A year ago I wrote about a fabulous writing retreat I went to in Old Orchard Beach. Four writers with the same agent and new contracts to write mysteries. What a difference a year makes! Now two of those books are out. Edith Maxwell wrote here earlier in the month. Now it’s Liz Mugavero’s turn. Her book, Kneading to Die, A Pawsitively Organic Pet Food Mystery was published in May.
“Maybe the best thing that ever happened to Kristan “Stan” Connor was losing her high-stress public relations job. Now there’s plenty of time to spend in her sleepy new Connecticut town working on her dream: baking healthy, organic pet treats!
Before long the neighborhood dogs are escaping their yards to show up at Stan’s doorstep, begging for the kinds of special homemade treats her Maine coon cat Nutty loves so much. And Stan’s pet-loving neighbors are thrilled with the new organic options available to their furry family members. But not everyone loves Stan and her newfangled organic ways…
Includes Gourmet Pet Food Recipes!”
Liz’s Maine Connection? Maine coon cats, of course.
When I developed the idea for my Pawsitively Organic Mysteries, I knew immediately which of my own cats would take the spotlight as a main character – the Maine coon, of course. In the book, his name is Nutty. But in real life, he’s Tuffy, a stray who turned up one day and never left. It’s not that all of my rescue cats don’t deserve the spotlight. They do. But there’s just something special about a Maine coon, which I know cat lovers – and Mainers – understand.
Tuffy lived in the neighborhood when we moved in. Not feral at all, he was close pals with members of the street feral colony. They had each other’s back. Crafty as he is, I believe he was in charge of finding the next feeder for the group. He had his eye on us from day one, and staked out the house from afar while the moving trucks unloaded, assessing the situation. I imagine the questions ran through his head: Can I get food here? Will they let me hang out on the back porch, perhaps have some shelter in the bad weather?
He must have decided we looked okay, because he ventured closer. I would come home from work and find him sitting on the rock out front, pretending not to notice me as I drove up. He would eat dry food we left out back, but only when no one was around. Eventually, he ventured up to the garage door and accepted wet food. He became chatty, too. But he always took off, back to forage in the woods and chase his feral friend, affectionately named Lion because of his golden mane of fur, around the yard. He would share a spot on the porch (and his food) with one of the neighborhood possums, too, in the evenings. He didn’t have a name yet, because it seemed too soon in the relationship. Instead, he was known as “handsome cat.”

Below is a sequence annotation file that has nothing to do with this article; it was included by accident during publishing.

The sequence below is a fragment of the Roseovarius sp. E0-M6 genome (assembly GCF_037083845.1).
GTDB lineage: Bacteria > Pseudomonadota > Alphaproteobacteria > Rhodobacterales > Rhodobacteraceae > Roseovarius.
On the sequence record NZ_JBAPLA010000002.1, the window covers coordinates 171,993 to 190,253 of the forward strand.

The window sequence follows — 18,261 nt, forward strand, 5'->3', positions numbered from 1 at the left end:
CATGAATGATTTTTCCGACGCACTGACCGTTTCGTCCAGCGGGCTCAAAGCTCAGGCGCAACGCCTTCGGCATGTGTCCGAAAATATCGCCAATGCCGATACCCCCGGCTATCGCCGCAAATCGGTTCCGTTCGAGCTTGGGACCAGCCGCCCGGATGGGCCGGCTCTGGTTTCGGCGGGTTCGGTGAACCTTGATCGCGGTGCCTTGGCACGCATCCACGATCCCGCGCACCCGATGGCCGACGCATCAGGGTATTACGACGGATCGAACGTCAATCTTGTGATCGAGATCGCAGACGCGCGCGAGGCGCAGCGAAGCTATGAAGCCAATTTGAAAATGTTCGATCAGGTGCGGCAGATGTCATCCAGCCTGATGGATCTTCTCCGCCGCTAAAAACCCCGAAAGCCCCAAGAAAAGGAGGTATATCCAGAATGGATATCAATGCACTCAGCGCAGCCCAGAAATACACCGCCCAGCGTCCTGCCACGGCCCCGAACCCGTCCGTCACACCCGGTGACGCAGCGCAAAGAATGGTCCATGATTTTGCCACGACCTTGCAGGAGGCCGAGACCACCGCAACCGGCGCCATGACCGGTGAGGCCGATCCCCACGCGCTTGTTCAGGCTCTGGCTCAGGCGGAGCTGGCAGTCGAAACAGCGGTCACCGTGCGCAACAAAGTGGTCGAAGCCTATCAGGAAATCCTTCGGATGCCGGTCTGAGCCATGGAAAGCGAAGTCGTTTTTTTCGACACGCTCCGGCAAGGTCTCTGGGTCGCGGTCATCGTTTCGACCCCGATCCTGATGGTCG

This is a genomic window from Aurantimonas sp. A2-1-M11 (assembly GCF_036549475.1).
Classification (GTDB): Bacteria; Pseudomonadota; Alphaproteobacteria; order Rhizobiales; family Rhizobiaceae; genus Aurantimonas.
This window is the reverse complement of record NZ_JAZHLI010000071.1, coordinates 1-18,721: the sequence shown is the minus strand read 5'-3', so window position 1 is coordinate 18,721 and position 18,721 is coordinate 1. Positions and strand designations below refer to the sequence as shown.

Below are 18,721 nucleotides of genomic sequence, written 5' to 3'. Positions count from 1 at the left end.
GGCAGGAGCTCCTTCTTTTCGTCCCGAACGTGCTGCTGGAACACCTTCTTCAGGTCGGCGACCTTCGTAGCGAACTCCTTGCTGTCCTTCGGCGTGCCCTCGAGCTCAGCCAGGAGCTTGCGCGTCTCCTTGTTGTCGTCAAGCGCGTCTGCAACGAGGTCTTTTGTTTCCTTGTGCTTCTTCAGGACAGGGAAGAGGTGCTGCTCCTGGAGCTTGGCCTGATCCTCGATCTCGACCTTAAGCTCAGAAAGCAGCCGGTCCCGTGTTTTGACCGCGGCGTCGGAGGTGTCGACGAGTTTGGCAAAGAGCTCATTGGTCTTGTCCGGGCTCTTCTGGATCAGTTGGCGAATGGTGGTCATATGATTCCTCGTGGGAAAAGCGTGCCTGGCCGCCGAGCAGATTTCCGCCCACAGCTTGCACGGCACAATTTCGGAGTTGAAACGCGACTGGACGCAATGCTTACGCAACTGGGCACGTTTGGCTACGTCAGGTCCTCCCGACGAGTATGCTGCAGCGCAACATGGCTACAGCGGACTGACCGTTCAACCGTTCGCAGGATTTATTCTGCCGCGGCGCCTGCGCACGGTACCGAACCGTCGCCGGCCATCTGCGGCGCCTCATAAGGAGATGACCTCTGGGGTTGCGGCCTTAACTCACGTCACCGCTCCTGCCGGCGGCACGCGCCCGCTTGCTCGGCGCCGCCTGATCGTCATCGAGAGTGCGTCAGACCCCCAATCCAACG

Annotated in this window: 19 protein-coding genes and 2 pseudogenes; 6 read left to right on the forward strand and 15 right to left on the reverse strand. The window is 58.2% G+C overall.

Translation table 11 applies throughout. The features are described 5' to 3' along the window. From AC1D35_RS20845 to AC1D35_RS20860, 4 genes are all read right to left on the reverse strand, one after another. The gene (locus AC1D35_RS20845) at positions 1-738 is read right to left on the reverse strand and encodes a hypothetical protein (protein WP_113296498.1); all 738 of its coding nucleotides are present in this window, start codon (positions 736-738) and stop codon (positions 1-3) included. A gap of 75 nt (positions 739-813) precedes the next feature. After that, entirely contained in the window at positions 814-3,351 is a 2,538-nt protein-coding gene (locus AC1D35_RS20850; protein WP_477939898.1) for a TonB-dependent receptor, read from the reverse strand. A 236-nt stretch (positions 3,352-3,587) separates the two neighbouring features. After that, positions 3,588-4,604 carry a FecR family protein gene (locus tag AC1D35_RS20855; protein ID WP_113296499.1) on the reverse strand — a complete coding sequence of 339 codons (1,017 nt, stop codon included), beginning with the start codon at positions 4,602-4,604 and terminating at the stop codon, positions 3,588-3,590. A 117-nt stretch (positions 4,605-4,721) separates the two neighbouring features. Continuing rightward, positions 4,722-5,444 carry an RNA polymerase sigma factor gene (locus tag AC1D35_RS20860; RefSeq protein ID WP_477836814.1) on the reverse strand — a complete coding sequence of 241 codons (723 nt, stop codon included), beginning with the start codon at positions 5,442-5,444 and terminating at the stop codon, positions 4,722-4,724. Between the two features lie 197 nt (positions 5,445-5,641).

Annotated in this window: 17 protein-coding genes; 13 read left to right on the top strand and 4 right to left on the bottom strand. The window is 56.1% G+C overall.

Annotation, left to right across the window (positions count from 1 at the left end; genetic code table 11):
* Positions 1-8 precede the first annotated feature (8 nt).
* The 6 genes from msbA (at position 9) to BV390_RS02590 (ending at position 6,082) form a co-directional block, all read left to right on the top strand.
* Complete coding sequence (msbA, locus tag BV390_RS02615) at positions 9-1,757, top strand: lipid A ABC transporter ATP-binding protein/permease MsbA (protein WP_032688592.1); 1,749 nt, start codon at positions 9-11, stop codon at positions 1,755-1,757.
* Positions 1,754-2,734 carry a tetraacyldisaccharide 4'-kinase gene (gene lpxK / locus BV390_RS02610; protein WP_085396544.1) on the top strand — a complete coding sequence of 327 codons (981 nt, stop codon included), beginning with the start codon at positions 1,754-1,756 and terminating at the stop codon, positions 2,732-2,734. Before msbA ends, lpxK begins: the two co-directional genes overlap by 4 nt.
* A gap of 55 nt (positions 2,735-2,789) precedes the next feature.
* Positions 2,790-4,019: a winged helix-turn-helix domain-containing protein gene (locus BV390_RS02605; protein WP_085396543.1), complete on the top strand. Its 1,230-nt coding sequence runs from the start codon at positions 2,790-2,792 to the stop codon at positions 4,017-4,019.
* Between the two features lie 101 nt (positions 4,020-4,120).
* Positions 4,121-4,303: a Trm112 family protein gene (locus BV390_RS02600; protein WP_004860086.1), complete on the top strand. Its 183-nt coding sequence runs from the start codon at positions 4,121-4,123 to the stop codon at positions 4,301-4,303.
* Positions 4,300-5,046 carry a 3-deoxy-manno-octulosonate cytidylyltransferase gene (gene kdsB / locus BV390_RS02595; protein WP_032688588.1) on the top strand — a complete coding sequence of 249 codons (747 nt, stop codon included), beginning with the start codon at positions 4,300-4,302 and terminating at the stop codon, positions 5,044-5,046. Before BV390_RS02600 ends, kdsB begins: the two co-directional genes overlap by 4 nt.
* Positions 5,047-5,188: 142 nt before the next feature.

One evening he didn’t show up for dinner. Even though he had no obligation to do so, he always did. It was a sleepless evening. He didn’t show up the next day, either. The third day, he came into the yard as always, but his regal tail drooped. His eyes looked glassy. He came in the house for once and slept on the porch. At that point, he’d already become part of the family, so a trip to the vet was the next step. After learning he’d had some kind of altercation, most likely with a car, he got a pain shot and some special food and returned to the homestead.
But now that he felt better, he wanted back outside. Conversations ensued. He turned a deaf ear. The economics of the situation didn’t move him either, despite the rationalization that every time he went out into the wilderness, the possibility of vet bills rose even higher. Nor did the threat of disease that he could bring back to the other cats, who were strictly indoors. He wanted his way and was determined to get it. He made this known by sitting at doors and windows screaming and howling every night.
So, he got his wish – the option to leave. And leave he did. Sprinted across the yard like he’d been held prisoner for years…and then he stopped. Looked behind him. And turned around and came back. Yes, I know it sounds like a sappy Lifetime movie for animals, but it’s true. He’s been an indoor cat ever since, dubbed “Tuffy” because of his fearless nature.
I’m not one to get fixated on breeds when it comes to cats – I prefer the “rescue” breed. But since Tuffy wandered into my life, I’ve done some research on Maine coons because I’ve found him so delightful. It was lovely to find out that Maine coons are the only cats with U.S. origins – Maine, of course. The rumor is they are derived from Marie Antoinette’s angora cats, who made the journey to America without her. Hence the trend to act like royalty!
They are identifiable by the “M” on their forehead (note Tuffy’s example) and the longest whiskers ever recorded. On average, they weigh 17 pounds and have oversized paws, designed to help them walk in Maine’s snowy winters.
And for the Harry Potter fans out there, remember Mrs. Norris, the Maine coon who caught Hogwart students when they were misbehaving? Typical Maine coon behavior: Self-righteous, in charge, spotlight stealer. But it’s why we love them.
Readers, who has a great experience with a Maine coon? Share it here.